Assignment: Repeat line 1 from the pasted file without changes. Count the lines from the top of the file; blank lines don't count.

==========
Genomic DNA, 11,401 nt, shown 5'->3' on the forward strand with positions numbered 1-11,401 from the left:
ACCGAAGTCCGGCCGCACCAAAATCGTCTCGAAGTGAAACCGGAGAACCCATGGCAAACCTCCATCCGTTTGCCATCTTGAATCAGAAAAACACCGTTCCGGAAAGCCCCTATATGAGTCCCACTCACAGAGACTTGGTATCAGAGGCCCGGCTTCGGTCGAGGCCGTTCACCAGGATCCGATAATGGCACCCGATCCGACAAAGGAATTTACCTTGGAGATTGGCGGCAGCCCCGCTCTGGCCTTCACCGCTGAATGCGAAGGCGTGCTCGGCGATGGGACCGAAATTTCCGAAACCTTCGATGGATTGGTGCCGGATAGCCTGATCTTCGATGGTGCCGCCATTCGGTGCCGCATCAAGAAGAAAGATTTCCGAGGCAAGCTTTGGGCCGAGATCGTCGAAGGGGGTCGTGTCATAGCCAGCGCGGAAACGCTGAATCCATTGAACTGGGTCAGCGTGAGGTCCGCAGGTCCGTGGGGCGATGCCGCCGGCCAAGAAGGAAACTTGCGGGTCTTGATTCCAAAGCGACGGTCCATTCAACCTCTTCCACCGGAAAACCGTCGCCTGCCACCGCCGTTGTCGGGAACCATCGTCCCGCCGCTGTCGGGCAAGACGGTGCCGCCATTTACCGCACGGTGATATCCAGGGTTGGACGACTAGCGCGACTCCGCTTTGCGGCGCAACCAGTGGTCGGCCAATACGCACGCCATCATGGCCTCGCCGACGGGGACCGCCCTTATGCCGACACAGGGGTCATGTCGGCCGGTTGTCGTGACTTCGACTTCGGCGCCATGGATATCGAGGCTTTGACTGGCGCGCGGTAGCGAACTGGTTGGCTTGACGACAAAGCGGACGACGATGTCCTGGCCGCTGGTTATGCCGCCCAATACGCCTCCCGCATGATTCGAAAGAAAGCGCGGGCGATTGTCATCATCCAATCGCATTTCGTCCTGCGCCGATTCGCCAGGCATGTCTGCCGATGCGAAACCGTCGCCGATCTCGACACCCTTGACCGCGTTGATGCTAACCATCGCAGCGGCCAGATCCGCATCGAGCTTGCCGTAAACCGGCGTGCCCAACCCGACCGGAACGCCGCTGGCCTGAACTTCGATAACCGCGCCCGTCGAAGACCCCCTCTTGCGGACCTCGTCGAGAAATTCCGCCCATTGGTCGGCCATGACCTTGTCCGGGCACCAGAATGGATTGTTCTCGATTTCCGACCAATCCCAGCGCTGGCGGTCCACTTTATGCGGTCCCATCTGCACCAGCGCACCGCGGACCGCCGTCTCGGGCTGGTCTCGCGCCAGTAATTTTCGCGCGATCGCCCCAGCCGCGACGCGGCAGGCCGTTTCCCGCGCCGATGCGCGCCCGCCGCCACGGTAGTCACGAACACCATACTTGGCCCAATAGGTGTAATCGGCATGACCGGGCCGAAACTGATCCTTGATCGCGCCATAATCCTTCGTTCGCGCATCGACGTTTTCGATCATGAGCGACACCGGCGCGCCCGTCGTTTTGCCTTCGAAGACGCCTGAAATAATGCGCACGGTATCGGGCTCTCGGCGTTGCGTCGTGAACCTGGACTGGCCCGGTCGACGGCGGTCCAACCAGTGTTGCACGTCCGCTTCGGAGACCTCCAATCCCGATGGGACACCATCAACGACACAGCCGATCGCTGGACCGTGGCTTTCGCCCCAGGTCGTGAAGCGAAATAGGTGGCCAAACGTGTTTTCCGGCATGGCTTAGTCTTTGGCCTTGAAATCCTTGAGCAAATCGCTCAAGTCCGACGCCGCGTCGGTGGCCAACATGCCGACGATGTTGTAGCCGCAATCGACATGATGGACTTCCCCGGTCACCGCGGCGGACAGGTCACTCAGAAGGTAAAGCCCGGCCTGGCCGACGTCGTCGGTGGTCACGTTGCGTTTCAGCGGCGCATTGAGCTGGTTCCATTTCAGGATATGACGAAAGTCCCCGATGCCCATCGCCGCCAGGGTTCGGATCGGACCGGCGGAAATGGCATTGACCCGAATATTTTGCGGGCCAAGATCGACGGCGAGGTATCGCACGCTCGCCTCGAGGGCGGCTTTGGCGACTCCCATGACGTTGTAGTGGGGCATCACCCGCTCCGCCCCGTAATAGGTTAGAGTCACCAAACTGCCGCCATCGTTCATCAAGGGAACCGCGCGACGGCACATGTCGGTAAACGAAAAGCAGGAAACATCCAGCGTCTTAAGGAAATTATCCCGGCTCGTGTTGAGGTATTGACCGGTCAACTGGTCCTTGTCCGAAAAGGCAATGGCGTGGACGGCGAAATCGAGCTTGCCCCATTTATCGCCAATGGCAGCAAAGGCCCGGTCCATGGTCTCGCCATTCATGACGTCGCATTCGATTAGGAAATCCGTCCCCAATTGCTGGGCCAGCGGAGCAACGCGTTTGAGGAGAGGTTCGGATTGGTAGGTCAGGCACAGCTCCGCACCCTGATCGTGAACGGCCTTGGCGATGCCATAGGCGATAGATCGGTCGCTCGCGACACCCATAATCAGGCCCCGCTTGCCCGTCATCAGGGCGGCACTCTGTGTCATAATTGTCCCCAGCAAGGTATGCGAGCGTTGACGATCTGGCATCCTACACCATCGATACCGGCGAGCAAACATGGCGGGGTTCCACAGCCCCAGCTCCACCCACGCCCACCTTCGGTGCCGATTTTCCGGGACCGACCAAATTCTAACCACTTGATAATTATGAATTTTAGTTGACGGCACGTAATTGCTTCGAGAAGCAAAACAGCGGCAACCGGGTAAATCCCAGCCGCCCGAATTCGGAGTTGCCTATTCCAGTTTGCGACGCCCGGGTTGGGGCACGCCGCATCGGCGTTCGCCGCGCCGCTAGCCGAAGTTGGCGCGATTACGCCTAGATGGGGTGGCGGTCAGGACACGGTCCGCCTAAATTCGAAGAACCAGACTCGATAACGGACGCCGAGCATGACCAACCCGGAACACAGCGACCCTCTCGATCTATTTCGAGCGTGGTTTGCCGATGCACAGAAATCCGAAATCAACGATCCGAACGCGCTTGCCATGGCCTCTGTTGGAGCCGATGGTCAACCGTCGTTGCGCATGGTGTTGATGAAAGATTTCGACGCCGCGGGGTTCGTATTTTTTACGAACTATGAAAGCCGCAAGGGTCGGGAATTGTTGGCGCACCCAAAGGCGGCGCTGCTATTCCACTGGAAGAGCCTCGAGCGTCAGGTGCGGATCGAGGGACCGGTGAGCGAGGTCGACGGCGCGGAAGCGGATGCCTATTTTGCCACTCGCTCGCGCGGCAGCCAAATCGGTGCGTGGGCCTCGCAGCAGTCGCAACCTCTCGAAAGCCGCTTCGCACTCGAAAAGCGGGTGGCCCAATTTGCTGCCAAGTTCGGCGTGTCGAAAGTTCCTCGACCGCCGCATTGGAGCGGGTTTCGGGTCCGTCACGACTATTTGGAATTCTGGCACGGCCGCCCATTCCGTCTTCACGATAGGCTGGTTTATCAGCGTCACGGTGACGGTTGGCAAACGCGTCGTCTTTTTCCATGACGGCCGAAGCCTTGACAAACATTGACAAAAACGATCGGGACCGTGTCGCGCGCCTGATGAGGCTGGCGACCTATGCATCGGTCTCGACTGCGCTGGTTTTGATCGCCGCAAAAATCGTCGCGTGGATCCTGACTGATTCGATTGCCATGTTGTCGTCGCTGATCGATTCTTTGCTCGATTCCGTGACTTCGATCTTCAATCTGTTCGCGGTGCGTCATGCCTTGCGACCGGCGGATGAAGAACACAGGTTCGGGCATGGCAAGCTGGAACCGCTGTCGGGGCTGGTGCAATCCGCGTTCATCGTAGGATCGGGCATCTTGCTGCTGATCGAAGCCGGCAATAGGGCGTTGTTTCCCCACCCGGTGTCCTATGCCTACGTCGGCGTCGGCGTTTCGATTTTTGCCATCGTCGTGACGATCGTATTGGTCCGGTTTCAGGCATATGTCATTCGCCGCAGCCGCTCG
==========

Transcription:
Genomic DNA, 11,401 nt, shown 5'->3' on the forward strand with positions numbered 1-11,401 from the left: